Jan 3, 2013

Scratch Away Klee

Paul Klee was a Swiss/German painter of abstract art. His Senecio painting is made of simple geometric shapes, and is a lot of fun to imitate.

1. Trace a round shape like a dish to make a large round circle in the middle of the paper. Add a neck and mouth using only straight lines. Draw two eyes that touch each other in the middle. Trace with a Sharpie marker, and color all heavily with oil pastels.

2. Paint over all with acrylic paint. I recommend one color to keep things simple. Let dry.

3. Use an old plastic card (like credit or gift card) to scrape the paint away. Keep scraping until the art shows through, but a bit of the paint color is left for an aged effect.

BEWARE: After completing this project with many classes, I’m finding that  at least one or two in each are really difficult to scrape the paint away. Maybe if the oil pastel is not colored too heavily, it keeps the paint from separating from the paper? I’m not sure, I just recommend tests and careful watch of kid’s coloring before painting.


Sue Marrazzo said...

lOVE Klee...and so do kids.
Thanks for this idea...GREAT!

Miss said...

This is so cool and the technique so effective! Thanks for sharing this new take on Klee!

Mrs. Schultz said...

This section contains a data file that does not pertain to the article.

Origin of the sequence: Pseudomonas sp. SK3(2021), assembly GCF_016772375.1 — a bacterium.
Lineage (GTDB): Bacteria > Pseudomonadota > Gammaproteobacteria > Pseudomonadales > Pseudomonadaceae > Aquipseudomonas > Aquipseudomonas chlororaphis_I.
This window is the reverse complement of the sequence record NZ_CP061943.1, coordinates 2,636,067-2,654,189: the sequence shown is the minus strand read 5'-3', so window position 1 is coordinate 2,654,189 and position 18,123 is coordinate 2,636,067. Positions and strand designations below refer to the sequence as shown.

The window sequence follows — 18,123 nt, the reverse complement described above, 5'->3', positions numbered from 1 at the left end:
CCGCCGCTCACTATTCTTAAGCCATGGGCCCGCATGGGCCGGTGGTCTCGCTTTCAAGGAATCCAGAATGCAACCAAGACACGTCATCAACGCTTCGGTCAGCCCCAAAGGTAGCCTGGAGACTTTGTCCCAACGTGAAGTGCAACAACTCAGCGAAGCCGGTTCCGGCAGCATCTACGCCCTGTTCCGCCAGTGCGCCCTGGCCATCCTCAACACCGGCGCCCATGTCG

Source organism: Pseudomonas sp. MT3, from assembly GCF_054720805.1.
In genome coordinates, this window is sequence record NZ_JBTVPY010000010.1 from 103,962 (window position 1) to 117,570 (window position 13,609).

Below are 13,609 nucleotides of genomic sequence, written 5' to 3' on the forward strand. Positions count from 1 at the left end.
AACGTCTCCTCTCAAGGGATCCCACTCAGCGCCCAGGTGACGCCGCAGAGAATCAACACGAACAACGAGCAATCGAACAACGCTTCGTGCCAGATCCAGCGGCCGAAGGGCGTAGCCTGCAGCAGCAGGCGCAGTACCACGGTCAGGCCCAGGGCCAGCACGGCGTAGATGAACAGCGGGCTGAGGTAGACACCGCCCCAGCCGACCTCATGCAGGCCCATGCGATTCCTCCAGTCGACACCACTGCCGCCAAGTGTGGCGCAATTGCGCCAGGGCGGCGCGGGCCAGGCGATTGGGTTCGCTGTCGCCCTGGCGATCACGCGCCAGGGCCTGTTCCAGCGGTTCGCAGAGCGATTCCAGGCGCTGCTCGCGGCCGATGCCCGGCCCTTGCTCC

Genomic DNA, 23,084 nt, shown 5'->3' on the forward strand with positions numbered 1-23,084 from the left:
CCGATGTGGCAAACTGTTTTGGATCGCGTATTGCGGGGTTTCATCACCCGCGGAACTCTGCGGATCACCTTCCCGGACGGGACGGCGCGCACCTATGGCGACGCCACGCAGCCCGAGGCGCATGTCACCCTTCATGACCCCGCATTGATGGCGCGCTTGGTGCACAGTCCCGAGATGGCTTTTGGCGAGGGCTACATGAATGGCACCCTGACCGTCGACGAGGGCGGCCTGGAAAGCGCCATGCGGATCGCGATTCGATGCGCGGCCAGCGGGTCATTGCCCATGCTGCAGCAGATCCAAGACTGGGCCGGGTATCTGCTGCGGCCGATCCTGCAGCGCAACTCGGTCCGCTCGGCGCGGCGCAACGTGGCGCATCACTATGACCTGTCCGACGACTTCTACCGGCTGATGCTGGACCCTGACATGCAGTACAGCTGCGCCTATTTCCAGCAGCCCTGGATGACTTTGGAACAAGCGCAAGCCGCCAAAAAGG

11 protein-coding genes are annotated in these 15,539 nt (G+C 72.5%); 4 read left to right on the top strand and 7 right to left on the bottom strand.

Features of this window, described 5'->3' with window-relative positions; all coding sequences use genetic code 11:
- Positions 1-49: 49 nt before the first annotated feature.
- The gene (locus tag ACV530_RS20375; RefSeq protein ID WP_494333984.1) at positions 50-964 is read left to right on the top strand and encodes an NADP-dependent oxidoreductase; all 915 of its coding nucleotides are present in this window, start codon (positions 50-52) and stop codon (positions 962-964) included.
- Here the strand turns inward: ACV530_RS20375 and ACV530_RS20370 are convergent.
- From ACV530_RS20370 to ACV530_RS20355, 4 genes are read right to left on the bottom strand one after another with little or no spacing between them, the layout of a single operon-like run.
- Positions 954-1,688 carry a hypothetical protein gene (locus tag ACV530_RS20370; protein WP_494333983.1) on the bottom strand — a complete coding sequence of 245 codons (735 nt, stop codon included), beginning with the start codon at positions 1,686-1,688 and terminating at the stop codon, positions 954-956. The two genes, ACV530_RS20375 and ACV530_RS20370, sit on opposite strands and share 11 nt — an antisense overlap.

I like that it look Klee-ish too

Jannette Mercado said...

Its a great idea!

Cyber Momma said...

Did you use a specific type of paper for this project?

Kathy Barbro said...

Hi, glad you asked as I used card stock paper (65 lb.) I was surprised that only a couple tiny scraping tears happened over the course of the week. Again, be sure to have students color very heavily with the oil pastels as I'm pretty sure that's why just a couple of mine had some stubborn paint that maybe only came halfway off.

유윤희 said...
This comment has been removed by the author.
유윤희 said...

oil pastels over all with acrylic paint->dry-> scrape the paint
oil pastel not stains?

Anonymous said...

I mix a couple drops of dish soap in with the paint before using it to cover the pastel. It helps prevent the sticking, but I also verify that there is no "white" paper showing through the pastels before the students are allowed to begin painting.
Hope this helps!